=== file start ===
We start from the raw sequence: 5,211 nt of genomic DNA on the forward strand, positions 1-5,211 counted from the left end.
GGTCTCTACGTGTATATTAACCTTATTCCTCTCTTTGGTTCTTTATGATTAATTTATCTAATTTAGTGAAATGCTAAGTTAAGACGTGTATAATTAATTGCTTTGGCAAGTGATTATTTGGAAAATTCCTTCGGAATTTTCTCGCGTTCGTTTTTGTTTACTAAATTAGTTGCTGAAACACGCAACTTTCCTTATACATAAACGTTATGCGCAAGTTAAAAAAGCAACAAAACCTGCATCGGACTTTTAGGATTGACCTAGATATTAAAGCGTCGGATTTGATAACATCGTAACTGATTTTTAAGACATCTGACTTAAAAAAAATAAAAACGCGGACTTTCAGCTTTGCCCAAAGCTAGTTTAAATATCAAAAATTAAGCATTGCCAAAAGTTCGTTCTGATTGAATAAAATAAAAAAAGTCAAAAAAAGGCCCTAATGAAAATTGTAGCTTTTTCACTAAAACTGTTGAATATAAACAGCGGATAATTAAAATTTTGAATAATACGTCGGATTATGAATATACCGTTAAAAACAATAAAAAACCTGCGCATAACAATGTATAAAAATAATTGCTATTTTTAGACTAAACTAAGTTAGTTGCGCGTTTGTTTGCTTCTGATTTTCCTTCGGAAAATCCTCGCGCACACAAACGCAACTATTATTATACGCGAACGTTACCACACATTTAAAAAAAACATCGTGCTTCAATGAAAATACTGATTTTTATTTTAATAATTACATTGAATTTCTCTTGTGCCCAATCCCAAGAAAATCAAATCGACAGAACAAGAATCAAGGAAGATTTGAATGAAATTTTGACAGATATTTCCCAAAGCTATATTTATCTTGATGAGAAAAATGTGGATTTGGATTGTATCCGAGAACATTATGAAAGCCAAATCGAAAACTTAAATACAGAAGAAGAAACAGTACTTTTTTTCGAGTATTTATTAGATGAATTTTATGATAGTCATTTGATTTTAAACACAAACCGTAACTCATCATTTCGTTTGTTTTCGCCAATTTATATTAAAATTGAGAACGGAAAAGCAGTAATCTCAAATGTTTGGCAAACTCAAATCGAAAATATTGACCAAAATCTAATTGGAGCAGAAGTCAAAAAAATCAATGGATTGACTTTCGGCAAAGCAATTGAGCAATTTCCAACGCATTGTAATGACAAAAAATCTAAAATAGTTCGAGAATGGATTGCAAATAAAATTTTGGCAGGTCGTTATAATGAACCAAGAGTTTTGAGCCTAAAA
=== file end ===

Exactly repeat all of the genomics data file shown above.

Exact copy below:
We start from the raw sequence: 5,211 nt of genomic DNA on the forward strand, positions 1-5,211 counted from the left end.
GGTCTCTACGTGTATATTAACCTTATTCCTCTCTTTGGTTCTTTATGATTAATTTATCTAATTTAGTGAAATGCTAAGTTAAGACGTGTATAATTAATTGCTTTGGCAAGTGATTATTTGGAAAATTCCTTCGGAATTTTCTCGCGTTCGTTTTTGTTTACTAAATTAGTTGCTGAAACACGCAACTTTCCTTATACATAAACGTTATGCGCAAGTTAAAAAAGCAACAAAACCTGCATCGGACTTTTAGGATTGACCTAGATATTAAAGCGTCGGATTTGATAACATCGTAACTGATTTTTAAGACATCTGACTTAAAAAAAATAAAAACGCGGACTTTCAGCTTTGCCCAAAGCTAGTTTAAATATCAAAAATTAAGCATTGCCAAAAGTTCGTTCTGATTGAATAAAATAAAAAAAGTCAAAAAAAGGCCCTAATGAAAATTGTAGCTTTTTCACTAAAACTGTTGAATATAAACAGCGGATAATTAAAATTTTGAATAATACGTCGGATTATGAATATACCGTTAAAAACAATAAAAAACCTGCGCATAACAATGTATAAAAATAATTGCTATTTTTAGACTAAACTAAGTTAGTTGCGCGTTTGTTTGCTTCTGATTTTCCTTCGGAAAATCCTCGCGCACACAAACGCAACTATTATTATACGCGAACGTTACCACACATTTAAAAAAAACATCGTGCTTCAATGAAAATACTGATTTTTATTTTAATAATTACATTGAATTTCTCTTGTGCCCAATCCCAAGAAAATCAAATCGACAGAACAAGAATCAAGGAAGATTTGAATGAAATTTTGACAGATATTTCCCAAAGCTATATTTATCTTGATGAGAAAAATGTGGATTTGGATTGTATCCGAGAACATTATGAAAGCCAAATCGAAAACTTAAATACAGAAGAAGAAACAGTACTTTTTTTCGAGTATTTATTAGATGAATTTTATGATAGTCATTTGATTTTAAACACAAACCGTAACTCATCATTTCGTTTGTTTTCGCCAATTTATATTAAAATTGAGAACGGAAAAGCAGTAATCTCAAATGTTTGGCAAACTCAAATCGAAAATATTGACCAAAATCTAATTGGAGCAGAAGTCAAAAAAATCAATGGATTGACTTTCGGCAAAGCAATTGAGCAATTTCCAACGCATTGTAATGACAAAAAATCTAAAATAGTTCGAGAATGGATTGCAAATAAAATTTTGGCAGGTCGTTATAATGAACCAAGAGTTTTGAGCCTAAAA